South Pacific Regional Fisheries Management Organisation - High Seas Fisheries Resources

The Convention on the Conservation and Management of High Seas Fishery Resources in the South Pacific Ocean establishes the South Pacific Regional Fisheries Management Organisation (SPRFMO). This body has been set up to ensure the long-term conservation and sustainable use of non-highly migratory living marine resources on the high seas of the South Pacific Ocean.

Australia ratified the convention on 23 March 2012 and it entered into force on 24 August 2012.

Key Measures

The c onvention applies a precautionary approach and an ecosystem-based approach to fisheries management. This ensures the long-term conservation and sustainable use of non-highly migratory fishery resources, such as Chilean jack mackerel, alfonsino and orange roughy.

The convention closes the gap that existed in the international conservation and management of non-highly migratory fisheries and protection of biodiversity in the marine environment in the South Pacific Ocean.

A map of the convention area can be found on the SPRFMO website.

How it affects Australia

Fisheries in the South Pacific Ocean tend to concentrate in a few areas, predominantly on the eastern and western sides of the ocean, with large tracts of very deep water in between. The major current fisheries of Chilean jack mackerel and flying jumbo squid occur mainly in the eastern Pacific Ocean off the coast of Chile. The main fishing countries for these species are Chile, Peru, Russia, China, the Republic of Korea, Vanuatu and throughout the European Union. Orange roughy and other valuable demersal fisheries occur predominantly in the western Pacific Ocean off the coasts of Australia and New Zealand and in the Tasman Sea.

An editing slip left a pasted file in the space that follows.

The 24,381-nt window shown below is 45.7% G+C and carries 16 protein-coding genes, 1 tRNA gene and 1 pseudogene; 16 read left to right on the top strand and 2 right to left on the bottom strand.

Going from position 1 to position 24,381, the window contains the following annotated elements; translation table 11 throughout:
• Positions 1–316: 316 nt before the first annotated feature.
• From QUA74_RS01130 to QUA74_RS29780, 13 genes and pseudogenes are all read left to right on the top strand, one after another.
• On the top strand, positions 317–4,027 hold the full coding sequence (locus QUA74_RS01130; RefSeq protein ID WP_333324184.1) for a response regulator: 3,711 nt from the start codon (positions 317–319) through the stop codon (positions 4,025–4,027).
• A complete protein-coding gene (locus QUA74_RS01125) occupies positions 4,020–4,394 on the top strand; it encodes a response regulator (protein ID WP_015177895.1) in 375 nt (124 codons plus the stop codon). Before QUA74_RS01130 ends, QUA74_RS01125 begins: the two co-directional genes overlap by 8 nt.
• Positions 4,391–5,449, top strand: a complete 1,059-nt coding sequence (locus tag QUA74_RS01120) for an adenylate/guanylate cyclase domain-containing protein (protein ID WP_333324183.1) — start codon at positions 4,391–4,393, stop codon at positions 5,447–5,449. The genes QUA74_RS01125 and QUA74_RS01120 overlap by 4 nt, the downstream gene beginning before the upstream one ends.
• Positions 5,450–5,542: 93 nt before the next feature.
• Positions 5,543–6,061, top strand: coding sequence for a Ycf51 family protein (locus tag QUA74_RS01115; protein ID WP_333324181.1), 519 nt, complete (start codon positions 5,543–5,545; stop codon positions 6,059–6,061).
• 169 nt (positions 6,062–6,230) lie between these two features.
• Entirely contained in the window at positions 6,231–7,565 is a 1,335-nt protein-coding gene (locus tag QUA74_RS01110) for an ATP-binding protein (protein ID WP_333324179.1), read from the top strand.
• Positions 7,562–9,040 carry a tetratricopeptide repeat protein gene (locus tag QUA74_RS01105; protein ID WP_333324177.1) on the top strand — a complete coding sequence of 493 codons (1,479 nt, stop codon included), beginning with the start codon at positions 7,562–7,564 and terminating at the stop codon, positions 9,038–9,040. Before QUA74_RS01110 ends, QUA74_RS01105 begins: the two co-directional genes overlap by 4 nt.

Australia was actively engaged in establishing SPRFMO and its key conservation measures and invested significantly in SPRFMO’s development to ensure its foundations are best-practice arrangements. This has given credibility to other Rural Fisheries Management Organisations (RFMO’s) that operate around the world. SPRFMO is now regarded as a model for RFMOs to manage international fisheries.

Engagements

A series of meetings are held annually in SPRFMO. The Commission generally meets in January of each year, and its Finance and Administration Committee and Compliance and Technical Committee meetings are held adjacent to the main meeting. The Scientific Committee usually meets in September, with additional ad hoc task groups and workshops held on an as-needed basis.

For more information on SPRFMO see the SPRFMO website.

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